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Laramie Movie Scope: Descendant

Uncovering the past in Africatown Alabama

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by Robert Roten, Film Critic
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November 19, 2022 – The past never really stays buried in the past, especially in Africatown, Alabama where the shadows of slavery linger on in the form of the legendary last slave ship, the Clotilda, and the properties associated with the owners of the Clotilda are omnipresent in and around Africatown. This is the subject of this documentary film, “Descendant” which is currently streaming on Netflix

For 160 years, the legend of the Clotilda has been passed down in families whose ancestors had been ripped from their homes and families in Africa in 1860 and transported to Alabama in the last known American slave ship. Slavery was illegal at the time, so the Clotilda was burned and sunk in the Mobile Delta to hide the evidence. It was forbidden for the slaves to talk about the ship, or their illegal passage to America. The last slave from the Clotilda reportedly died in 1940.

The story goes that the voyage of the last slave ship to America started on a wager by Alabama shipbuilder Timothy Meaher, who bet he could smuggle slaves into Alabama despite the anti-slavery laws. He had the ship, and he saw his chance when the powerful King of Dahomey in West Africa, who had thousands of prisoners captured in war, was willing to sell them into slavery at the port of Whydah.

After years of searching, divers in 2018 finally found the long hidden wreckage of the burned and blasted Clotilda in the Mobile Delta mud, right next to property owned by the Meaher family. In 1861, the United States government prosecuted a member of the same family for violating anti-slavery laws in the case of US vs Byrnes Meaher, Timothy Meaher and John Dabey. The case was dropped, reportedly due to the impending Civil War and a lack of evidence, namely, the missing ship and its shipping manifest.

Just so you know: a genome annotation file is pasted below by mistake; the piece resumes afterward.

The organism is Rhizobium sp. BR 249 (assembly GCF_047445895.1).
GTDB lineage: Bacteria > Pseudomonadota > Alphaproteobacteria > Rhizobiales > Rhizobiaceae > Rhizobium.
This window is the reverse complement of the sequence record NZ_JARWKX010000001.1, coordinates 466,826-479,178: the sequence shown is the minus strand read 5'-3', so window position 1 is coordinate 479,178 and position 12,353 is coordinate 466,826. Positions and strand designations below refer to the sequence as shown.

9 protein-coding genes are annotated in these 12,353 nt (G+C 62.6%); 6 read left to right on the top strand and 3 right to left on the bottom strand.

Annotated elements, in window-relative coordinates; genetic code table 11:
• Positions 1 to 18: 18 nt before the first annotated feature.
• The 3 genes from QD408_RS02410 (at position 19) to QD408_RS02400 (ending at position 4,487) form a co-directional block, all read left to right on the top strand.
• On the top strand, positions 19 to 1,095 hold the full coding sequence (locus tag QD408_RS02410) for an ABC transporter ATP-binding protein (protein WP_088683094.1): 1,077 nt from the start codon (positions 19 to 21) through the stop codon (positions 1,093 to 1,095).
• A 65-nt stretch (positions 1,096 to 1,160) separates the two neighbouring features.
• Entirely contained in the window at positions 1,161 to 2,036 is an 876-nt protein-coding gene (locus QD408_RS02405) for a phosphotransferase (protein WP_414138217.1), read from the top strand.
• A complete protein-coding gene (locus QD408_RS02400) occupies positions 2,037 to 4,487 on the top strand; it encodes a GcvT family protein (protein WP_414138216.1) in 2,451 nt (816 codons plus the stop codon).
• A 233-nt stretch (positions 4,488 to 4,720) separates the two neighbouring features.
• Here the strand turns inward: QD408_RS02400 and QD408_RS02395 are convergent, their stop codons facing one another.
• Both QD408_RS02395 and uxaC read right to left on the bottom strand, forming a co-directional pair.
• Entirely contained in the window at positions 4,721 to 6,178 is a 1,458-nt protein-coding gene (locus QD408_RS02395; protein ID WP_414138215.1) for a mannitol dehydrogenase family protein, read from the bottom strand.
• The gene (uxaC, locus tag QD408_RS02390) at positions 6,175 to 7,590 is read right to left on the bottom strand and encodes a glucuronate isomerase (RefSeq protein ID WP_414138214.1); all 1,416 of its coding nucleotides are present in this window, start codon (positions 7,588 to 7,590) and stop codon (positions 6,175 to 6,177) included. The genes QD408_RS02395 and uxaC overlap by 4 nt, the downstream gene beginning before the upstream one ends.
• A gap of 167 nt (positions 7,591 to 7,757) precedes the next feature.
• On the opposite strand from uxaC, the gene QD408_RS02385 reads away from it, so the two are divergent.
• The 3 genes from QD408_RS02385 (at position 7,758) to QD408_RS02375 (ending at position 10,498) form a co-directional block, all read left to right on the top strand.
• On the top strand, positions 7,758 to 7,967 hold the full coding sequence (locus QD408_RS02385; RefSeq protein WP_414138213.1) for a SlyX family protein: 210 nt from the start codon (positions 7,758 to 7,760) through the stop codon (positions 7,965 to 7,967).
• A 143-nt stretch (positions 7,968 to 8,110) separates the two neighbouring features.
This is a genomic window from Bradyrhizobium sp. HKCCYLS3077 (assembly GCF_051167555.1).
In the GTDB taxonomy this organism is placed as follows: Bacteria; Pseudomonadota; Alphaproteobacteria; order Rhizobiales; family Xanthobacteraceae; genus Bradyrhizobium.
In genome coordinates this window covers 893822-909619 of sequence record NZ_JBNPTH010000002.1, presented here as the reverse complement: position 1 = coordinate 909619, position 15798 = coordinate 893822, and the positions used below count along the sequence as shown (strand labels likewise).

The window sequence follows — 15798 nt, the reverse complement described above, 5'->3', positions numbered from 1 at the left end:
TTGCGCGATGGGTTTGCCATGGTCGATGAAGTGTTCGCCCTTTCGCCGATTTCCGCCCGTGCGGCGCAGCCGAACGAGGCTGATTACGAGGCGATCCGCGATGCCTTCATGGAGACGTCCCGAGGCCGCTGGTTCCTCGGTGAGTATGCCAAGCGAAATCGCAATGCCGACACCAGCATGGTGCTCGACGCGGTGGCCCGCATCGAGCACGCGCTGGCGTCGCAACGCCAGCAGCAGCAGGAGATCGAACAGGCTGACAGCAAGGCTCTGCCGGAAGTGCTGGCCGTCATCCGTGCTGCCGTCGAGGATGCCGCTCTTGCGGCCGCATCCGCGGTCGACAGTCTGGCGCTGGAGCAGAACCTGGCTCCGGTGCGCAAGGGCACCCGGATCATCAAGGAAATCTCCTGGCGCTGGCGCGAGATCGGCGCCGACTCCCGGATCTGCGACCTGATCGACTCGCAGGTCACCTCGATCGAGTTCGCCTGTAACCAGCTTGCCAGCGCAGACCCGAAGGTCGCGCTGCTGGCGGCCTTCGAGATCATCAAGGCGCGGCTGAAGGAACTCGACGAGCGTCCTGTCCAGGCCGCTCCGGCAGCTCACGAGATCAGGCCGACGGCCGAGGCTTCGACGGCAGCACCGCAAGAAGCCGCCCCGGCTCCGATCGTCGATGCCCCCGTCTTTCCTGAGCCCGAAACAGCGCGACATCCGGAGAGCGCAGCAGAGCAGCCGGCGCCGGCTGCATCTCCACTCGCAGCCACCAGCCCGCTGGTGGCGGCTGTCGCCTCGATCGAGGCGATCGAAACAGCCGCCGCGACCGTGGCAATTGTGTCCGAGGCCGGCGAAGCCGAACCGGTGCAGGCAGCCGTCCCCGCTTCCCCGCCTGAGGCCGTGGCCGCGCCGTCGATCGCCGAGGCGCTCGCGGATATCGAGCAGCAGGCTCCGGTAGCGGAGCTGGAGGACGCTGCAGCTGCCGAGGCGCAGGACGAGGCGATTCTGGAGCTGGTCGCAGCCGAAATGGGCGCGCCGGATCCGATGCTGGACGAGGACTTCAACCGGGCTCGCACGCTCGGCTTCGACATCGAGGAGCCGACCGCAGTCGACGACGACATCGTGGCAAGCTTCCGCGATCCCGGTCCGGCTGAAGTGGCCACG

With the identity of the found ship confirmed as the Clotilda in 2019, local residents feel vindicated that many of the stories passed down through the generations have now been confirmed. In 2018, another story came to light in the form of a film, and transcribed oral history directly from Cudjo Kazoola Lewis of Africatown, who had come to America on the Clotilda. That silent film, and the book, are both featured in the film, along with Emmett Lewis, a direct descendant of Cudjo, who features prominently in the movie.

The film of Cudjo was made by pioneering filmmaker and anthropologist Zora Neale Hurston in 1928, seven years before Cudjo died. Hurston also transcribed the story told by Cudjo about the Clotilda and the founding of Africatown. His story was published posthumously in 2018 under the title, “Barracoon: The Story of the Last ‘Black Cargo.’” It was supposed to have been published in 1931, but it remained locked away until 2018.

Today, Africatown, located three miles north of downtown Mobile, is an uncomfortable reminder of America's unsavory slaver past. Founded in the 1800s by Cudjo and other West Africans, it has been encroached upon by industrial properties, making it an unhealthy place to live, not unlike many other places in America where racial minorities live.